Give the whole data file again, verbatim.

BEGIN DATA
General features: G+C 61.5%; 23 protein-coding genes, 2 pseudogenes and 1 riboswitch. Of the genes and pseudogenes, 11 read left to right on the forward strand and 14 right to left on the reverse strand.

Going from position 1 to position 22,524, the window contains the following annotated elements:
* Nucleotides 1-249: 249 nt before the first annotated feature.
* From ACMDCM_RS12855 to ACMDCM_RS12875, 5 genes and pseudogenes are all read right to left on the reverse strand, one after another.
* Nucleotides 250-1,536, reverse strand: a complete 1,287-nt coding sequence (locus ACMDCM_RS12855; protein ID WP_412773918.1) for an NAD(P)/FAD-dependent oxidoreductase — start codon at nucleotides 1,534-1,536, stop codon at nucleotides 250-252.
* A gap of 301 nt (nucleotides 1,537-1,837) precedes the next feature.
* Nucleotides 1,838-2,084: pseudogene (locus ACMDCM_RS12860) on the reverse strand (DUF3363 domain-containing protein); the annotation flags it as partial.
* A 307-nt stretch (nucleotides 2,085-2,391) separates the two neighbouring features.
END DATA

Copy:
General features: G+C 61.5%; 23 protein-coding genes, 2 pseudogenes and 1 riboswitch. Of the genes and pseudogenes, 11 read left to right on the forward strand and 14 right to left on the reverse strand.

Going from position 1 to position 22,524, the window contains the following annotated elements:
* Nucleotides 1-249: 249 nt before the first annotated feature.
* From ACMDCM_RS12855 to ACMDCM_RS12875, 5 genes and pseudogenes are all read right to left on the reverse strand, one after another.
* Nucleotides 250-1,536, reverse strand: a complete 1,287-nt coding sequence (locus ACMDCM_RS12855; protein ID WP_412773918.1) for an NAD(P)/FAD-dependent oxidoreductase — start codon at nucleotides 1,534-1,536, stop codon at nucleotides 250-252.
* A gap of 301 nt (nucleotides 1,537-1,837) precedes the next feature.
* Nucleotides 1,838-2,084: pseudogene (locus ACMDCM_RS12860) on the reverse strand (DUF3363 domain-containing protein); the annotation flags it as partial.
* A 307-nt stretch (nucleotides 2,085-2,391) separates the two neighbouring features.